Thursday, September 11, 2008

The Cult Leader

Auburn at Mississippi State
SEC Game of the Week
Sept. 13, 2008
ESPN2 7:00 ET

(Article originally appeared 9.7.08 Gameday Weekly)

"We call him the 'cult leader' ... we're going to get him a crown and a robe." Auburn coach Tommy Tuberville on new offensive coordinator and seminar superstar Tony Franklin

He’s kind of like Jack Lalanne except he’s peddling passing schemes instead of physical fitness.

Think of him as the Tony Robbins of high school football coaches, his “system” of self-help seminars promoting record-breaking performances from Hoover to Houston to Hazard, Kentucky.

Now, Tony Franklin has his biggest marketing stage yet as Auburn offensive coordinator.

Can the Guru come through or are Auburn fans swallowing a bunch of snake oil?

There are few stories over the past decade in college football as interesting as that of Tony Franklin.

A long-time high school coach in Kentucky, Franklin was hired by former Wildcat head coach Hal Mumme in 1997 to coach running backs. He served on Mumme’s staff for four years, the final one as offensive coordinator before being swept out as part of a housecleaning over NCAA violations during Mumme’s tenure.

The Wildcats were a wide-open offense during the Mumme years, using a no-huddle spread attack that would later form a foundation for “The Tony Franklin System.”

There is nothing particularly unusual about a staff being fired for cheating, but Franklin did not go quietly.

Seemingly out of anger, he wrote a tell-all book, Fourth Down and Life to Go, chronicling the travails of the Mumme years. Rather than money or fame, the book earned Franklin a blackball. He would not coach again in college for five years.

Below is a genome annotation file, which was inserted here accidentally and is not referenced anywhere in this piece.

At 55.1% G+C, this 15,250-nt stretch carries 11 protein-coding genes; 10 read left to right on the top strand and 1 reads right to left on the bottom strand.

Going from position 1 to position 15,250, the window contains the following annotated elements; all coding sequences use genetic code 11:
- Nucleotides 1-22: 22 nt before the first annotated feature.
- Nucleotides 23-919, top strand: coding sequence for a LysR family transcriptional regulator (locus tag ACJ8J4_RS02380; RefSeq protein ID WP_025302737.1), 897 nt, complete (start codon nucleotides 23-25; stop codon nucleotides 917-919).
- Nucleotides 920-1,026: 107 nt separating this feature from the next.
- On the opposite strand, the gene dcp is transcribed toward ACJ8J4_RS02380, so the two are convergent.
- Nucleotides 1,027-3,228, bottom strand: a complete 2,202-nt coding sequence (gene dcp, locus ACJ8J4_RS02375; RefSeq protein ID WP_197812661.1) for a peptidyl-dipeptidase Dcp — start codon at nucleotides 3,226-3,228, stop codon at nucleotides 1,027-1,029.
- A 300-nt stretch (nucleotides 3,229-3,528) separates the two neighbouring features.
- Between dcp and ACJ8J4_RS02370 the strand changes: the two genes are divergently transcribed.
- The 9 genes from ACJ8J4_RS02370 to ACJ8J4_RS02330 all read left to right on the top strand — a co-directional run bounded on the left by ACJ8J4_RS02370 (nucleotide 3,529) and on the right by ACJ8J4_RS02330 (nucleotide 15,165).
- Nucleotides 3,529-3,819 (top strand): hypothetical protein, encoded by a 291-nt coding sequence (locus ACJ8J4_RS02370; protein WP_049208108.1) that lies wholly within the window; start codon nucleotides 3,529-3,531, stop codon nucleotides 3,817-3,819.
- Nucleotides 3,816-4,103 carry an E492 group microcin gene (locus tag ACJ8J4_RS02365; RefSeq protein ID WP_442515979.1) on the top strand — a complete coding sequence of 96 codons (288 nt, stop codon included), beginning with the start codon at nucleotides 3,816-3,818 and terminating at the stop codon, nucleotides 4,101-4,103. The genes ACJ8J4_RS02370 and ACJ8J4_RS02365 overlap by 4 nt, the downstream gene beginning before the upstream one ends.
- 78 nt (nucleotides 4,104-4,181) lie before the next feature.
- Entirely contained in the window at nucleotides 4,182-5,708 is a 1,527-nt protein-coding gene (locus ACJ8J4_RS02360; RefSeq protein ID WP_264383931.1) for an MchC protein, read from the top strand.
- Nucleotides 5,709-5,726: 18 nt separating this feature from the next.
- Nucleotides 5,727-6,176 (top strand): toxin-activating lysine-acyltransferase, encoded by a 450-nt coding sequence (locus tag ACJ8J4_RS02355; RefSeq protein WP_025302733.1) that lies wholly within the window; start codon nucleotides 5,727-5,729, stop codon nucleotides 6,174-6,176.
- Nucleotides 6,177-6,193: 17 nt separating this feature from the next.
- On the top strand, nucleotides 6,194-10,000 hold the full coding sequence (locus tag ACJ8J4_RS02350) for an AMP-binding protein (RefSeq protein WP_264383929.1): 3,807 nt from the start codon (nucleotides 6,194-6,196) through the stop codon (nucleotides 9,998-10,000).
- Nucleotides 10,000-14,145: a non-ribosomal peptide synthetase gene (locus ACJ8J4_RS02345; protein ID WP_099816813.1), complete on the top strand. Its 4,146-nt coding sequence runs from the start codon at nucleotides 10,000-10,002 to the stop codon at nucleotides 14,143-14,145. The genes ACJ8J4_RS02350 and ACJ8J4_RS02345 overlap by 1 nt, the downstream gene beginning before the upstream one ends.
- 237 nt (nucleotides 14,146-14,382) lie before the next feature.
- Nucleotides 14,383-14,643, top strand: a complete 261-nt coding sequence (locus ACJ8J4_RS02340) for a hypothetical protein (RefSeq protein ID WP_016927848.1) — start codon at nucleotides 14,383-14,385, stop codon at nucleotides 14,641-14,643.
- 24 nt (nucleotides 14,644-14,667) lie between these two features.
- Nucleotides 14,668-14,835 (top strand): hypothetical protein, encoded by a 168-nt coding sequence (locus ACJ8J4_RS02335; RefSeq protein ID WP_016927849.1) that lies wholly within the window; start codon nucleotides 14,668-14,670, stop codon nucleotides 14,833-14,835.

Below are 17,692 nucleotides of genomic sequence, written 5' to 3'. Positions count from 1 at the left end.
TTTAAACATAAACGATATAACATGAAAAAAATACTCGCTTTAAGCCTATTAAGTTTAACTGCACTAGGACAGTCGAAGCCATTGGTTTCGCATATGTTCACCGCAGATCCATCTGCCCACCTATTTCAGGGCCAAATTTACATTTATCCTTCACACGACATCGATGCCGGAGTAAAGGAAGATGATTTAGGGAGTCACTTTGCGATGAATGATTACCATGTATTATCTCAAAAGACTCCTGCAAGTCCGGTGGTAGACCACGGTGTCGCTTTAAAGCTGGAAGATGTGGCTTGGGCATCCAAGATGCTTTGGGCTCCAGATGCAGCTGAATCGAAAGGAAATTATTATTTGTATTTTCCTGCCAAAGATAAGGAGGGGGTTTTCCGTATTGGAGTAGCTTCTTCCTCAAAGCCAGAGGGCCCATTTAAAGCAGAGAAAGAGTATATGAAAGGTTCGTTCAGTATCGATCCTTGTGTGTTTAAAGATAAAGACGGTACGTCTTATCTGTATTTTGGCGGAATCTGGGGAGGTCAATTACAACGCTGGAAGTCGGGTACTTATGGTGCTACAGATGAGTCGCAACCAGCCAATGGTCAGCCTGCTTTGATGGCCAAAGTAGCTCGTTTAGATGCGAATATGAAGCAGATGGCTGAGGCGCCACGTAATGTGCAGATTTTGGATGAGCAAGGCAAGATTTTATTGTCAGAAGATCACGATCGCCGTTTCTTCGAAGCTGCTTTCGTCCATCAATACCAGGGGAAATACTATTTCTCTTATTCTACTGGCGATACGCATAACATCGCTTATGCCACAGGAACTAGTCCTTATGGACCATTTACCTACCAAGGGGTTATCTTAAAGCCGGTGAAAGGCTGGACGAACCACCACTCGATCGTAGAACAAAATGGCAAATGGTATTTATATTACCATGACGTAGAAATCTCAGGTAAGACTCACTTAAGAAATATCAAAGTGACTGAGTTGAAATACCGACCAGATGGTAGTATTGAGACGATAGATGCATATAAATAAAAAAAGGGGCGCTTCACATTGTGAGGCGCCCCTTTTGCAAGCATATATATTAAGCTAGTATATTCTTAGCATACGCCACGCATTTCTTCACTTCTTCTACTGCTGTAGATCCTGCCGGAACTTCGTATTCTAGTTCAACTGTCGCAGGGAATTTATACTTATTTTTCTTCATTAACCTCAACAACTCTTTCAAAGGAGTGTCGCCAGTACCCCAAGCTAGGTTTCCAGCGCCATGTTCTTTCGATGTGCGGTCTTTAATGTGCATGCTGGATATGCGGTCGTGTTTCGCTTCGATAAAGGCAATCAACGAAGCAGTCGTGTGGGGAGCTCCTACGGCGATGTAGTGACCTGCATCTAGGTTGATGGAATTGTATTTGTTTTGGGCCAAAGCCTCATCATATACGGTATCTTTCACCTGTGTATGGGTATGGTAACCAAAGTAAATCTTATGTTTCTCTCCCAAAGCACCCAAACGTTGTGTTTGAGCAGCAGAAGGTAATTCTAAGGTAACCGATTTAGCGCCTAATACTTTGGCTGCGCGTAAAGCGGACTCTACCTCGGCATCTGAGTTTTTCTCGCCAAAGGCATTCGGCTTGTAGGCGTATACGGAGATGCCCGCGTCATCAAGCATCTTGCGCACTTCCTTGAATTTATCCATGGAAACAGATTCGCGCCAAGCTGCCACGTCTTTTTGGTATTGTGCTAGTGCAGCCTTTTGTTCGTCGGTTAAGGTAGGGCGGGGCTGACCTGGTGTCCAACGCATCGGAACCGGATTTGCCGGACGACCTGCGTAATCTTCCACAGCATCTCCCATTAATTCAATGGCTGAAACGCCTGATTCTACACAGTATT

In the interim, struggling financially, Franklin began pitching the no-huddle spread option attack.

His method?

Seminars and clinics during which he would equip coaching staffs (for a healthy fee) with all the basics to successfully implement a wide-open offense. Like an old-time gospel revivalist, Franklin’s camp meetings grew in popularity, especially among high school coaches in Kentucky, Texas, and Alabama.

The most famous proponent of the “Franklin System” was another pretty fair self-promoter named Rush Propst – the former Hoover (AL) head coach who took the Bucs program to national prominence through offense – the kind Franklin preaches and the kind gained by overexposure on MTV through a series called Two-A-Days.

The high-profile success of those high school programs led Larry Blakeney to hire Franklin as offensive coordinator at Troy in 2006, and the Trojans immediately began to pile up points and yards.

Last season Troy averaged 30 points per game against Arkansas, Florida, and Georgia, while Auburn managed only 16 versus the same three squads.

Hello Guru and welcome to the Plains.

After installing "the system" in nine days (hey it only takes three for high school teams to get it in a seminar), Auburn reeled off 93 offensive snaps in a Chick-fil-A bowl win over Clemson, and the cult of Tony Franklin grew wider and louder.

Results this season have been solid but not overwhelming.

The Tigers struggled with the passing game in a 34-0 opening game win over Louisiana-Monroe, then passed well but could not hold onto the ball in the running game (three fumbles) while beating Southern Miss 27-13.

Keep in mind that if Franklin had given the Auburn offense a flavor these first two games it would have been vanilla.

Expect a bit more taste when the Tigers travel to Starkville this week.

Mississippi State played at Louisiana Tech in week one and got humbled 22-14 thanks primarily to an offense that could have used some self-help. QB Wesley Carroll threw three interceptions in the game, and the State defense wilted under the pressure late.

Last weekend, the Bullies racked up five sacks on defense in a 34-10 win over Southeastern Louisiana, and the offense looked better with Carroll tossing two TDs and the running game grinding out 216 yards.

State beat Auburn on the Plains last season, but it is difficult seeing the Bulldog offense having enough success against a stout (and underappreciated) Tiger defense to win this one.

Maybe they can sign up for a seminar with the Guru if they lose.

Game Ball: Auburn